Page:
After her father surprises her by inviting his new fiance to their summer vacation, the daughter rebels. She instead writes to her long estranged spinster aunt and asks if she could visit. The aunt agrees enthusiastically, even allowing six of of her friends to join as well. It’s hard to find much precedent for Hausu. Sam Raimi’s Evil Dead is an obvious point of comparison, although it was released four years later. They both share a delight in dismemberment, spraying multi colored bodily fluids, and omnipotent spirits who take great pleasure in torturing their captives slowly. But Raimi’s
    • horror
    | July 30, 2017, 2:14 p.m.
    “The Legend of Hell House” is so intent on getting its cast into the titular, haunted mansion, as quickly as possible that you wouldn’t be faulted for thinking that it wanted to to get to the scares as soon as possible. Unfortunately, where the film wants to go is straight into melodrama. Assembling a tight cast in the “Hell House” so that they argue and bicker about each other’s mettle and fortitude. Their stated goal is to prove for a wealthy client that the afterlife exists, and given the spotted history of the cursed manor it is
    • horror
    | April 9, 2017, 2:55 p.m.
    Horror films are sold on their macabre imagery. Sometimes the degree of cringeworthiness is the sole selling point needed to entice the target audience. By this standard, Motel Hell delivers. Many films make their victims suffer, but here the torture stretches out for days. Their bodies mutilated in a way still unique even after the ensuing decades brought the torture porn of the 2000s. The final battle between the good and evil forces of the story involves a chainsaw duel where one of the participants wears a hog’s head as a mask. That right there is something you won’t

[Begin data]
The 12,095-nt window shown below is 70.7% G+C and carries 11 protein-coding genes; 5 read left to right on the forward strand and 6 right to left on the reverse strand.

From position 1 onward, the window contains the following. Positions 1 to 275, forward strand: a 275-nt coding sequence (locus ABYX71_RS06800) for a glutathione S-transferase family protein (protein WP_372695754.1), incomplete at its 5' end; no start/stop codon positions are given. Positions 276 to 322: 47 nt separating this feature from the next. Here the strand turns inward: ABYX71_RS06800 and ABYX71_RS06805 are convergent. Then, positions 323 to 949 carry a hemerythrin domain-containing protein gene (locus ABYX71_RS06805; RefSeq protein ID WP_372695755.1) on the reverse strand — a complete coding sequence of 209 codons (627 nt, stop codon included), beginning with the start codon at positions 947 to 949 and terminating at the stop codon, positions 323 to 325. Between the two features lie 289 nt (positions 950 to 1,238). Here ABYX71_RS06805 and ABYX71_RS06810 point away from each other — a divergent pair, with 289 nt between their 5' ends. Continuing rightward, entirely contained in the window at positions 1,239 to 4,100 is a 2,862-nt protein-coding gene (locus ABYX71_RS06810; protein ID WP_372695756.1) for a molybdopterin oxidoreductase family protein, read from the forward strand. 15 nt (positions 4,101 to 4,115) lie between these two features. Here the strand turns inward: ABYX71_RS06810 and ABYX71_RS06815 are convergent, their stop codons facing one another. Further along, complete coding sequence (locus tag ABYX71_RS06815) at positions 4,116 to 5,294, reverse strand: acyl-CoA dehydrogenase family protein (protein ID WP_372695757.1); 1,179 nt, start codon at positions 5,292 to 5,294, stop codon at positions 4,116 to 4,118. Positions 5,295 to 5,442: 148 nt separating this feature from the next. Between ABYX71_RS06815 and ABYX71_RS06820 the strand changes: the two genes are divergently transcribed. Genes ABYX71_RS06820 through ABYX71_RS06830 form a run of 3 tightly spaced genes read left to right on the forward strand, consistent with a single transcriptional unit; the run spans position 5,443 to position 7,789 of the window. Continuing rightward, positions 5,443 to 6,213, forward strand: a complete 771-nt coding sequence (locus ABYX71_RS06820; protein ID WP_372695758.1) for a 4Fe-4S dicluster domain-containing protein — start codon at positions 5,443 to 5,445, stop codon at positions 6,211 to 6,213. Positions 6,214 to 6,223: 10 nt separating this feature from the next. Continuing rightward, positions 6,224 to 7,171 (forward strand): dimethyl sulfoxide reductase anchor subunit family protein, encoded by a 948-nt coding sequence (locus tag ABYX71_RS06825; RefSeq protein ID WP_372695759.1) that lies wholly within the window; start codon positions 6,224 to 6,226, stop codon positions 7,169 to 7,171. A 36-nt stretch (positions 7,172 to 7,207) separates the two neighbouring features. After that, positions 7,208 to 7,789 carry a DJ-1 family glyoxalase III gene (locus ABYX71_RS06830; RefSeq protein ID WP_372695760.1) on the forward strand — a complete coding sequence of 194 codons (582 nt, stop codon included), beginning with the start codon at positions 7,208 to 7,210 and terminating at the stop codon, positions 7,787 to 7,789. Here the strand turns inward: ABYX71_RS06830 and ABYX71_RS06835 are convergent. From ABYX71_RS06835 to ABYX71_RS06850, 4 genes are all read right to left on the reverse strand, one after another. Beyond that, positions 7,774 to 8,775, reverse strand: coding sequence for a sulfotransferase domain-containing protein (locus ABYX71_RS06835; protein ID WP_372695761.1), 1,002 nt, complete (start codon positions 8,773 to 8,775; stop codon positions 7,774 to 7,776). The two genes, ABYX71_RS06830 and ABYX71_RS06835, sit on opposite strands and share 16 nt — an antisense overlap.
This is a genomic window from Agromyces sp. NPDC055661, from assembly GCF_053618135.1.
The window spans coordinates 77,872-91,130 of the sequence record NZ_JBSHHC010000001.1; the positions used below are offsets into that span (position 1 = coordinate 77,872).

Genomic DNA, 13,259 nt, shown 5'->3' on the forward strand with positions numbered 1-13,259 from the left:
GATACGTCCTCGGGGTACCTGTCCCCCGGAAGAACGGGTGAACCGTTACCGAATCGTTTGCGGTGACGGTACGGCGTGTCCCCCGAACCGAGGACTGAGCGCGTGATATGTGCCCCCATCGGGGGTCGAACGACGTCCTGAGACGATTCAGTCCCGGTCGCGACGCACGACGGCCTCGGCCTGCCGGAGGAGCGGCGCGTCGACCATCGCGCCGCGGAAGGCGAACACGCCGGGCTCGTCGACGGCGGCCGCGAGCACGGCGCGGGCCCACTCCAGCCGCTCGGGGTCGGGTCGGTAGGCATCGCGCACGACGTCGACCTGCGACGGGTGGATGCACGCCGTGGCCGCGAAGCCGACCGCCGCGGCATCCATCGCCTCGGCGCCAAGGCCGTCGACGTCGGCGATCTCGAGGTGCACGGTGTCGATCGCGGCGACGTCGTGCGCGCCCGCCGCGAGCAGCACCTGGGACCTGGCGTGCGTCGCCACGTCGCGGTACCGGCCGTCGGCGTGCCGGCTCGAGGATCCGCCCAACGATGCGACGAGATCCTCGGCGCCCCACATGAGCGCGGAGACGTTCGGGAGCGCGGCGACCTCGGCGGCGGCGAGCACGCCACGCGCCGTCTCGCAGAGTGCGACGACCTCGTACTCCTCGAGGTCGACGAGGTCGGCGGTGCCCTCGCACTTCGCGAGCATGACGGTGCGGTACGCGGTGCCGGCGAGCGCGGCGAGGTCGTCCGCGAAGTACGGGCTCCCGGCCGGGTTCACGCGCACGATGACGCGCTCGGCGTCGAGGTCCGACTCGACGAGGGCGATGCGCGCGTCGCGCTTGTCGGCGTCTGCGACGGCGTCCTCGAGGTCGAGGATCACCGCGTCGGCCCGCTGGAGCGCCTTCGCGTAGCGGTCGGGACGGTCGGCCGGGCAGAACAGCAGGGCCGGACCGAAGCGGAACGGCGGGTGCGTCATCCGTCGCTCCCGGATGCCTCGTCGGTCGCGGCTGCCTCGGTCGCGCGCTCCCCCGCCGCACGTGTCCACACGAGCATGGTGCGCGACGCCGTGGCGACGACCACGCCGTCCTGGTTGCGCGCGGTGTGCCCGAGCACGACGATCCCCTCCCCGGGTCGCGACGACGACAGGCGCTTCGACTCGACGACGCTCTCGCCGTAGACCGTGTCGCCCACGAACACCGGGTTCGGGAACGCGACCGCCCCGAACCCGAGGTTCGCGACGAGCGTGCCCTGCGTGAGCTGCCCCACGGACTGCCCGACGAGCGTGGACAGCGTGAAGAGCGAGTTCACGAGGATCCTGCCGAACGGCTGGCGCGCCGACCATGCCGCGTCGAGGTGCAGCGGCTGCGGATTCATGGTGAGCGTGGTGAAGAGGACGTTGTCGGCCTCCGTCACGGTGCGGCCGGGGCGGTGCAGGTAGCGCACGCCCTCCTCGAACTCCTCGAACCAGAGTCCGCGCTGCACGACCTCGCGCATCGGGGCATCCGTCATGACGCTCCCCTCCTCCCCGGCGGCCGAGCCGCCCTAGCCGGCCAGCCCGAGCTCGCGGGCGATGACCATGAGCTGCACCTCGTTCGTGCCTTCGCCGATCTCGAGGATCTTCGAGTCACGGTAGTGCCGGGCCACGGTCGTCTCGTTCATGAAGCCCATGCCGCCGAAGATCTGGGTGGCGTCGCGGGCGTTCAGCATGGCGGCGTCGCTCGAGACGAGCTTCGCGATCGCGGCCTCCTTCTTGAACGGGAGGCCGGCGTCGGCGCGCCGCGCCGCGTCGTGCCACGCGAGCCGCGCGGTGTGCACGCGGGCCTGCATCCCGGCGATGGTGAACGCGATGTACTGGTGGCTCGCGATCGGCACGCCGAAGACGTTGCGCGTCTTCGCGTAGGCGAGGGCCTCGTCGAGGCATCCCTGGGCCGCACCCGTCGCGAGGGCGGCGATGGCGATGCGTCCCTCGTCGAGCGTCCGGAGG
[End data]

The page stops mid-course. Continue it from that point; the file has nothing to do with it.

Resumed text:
• drama
    • horror
    • thriller
    | March 27, 2017, 12:12 a.m.
    Secret chambers were once solely the purview of gothic castles. In the mystery thrillers of pre-WWII it was the mansions of the monied elites that hid a few extra rooms. Western society lost its taste for stories involving the damned aristocracy and the evil upper class. Monsters these days tend to come from the people, but the love for the clandestine villain’s lair remains strong. Now our everyman-monsters maintain villainous lairs every bit as fatal as those of their well-off ancestors, even if built on a budget from Home Depot materials. Lurking inside the cookie cutter, McMansion exteriors, modern monsters
    • crime
    • horror
    | Aug. 17, 2016, 10:31 p.m.
    Gus Van Sant’s Psycho remake is a bad film, but such talent went into the production that it’s a wonder. In terms of acting, Vince Vaughn, Viggo Mortenson and Julianne Moore would all develop into top tier leading actors in the 2010s. As it’s become clear that director Van Sant has maintained a level of quality in his work, many are looking back at this film as if the awfulness was the point all along. Although I doubt the actors signed onto a project based on that deception, it’s still an interesting case study on what makes a successful
    • comedy
    • horror
    • low budget
    • Science Fiction
    | Sept. 30, 2017, 6:16 p.m.
    After losing his minimum wage job, Otto (Emilio Estevez) is conned into helping Bud (Harry Dean Stanton) repossess a car. After getting the taste of the repo man life, Otto finds himself drawn to the profession. Meanwhile, a renegade scientist (Fox Harris) slips into town in a Chevy Malibu. In the trunk lies destructive evidence of extraterrestrial life. Repo Man’s most interesting comparison is probably Close Encounters of the Third Kind. Whereas the former was more a vehicle for Spielberg to test out big budget filmmaking and hone his voice, the latter runneth over with ideas
    • horror
    • slasher
    | July 7, 2016, 1:53 a.m.
    Despite John Carpenter’s Halloween laying down the rules for slasher horror, many of the films lumped into that genre were really just updates of the old murder mysteries. You have a killer, you have clues and red herrings, and the suspect is revealed in the final reel. The only concession to the times were in showing a bit more of the killer’s point of view. Schizoid belongs in that lot. A murderer stalks members of a therapy group, but the police who have to handle “40 murders a week” haven’t yet make the connection. It all seems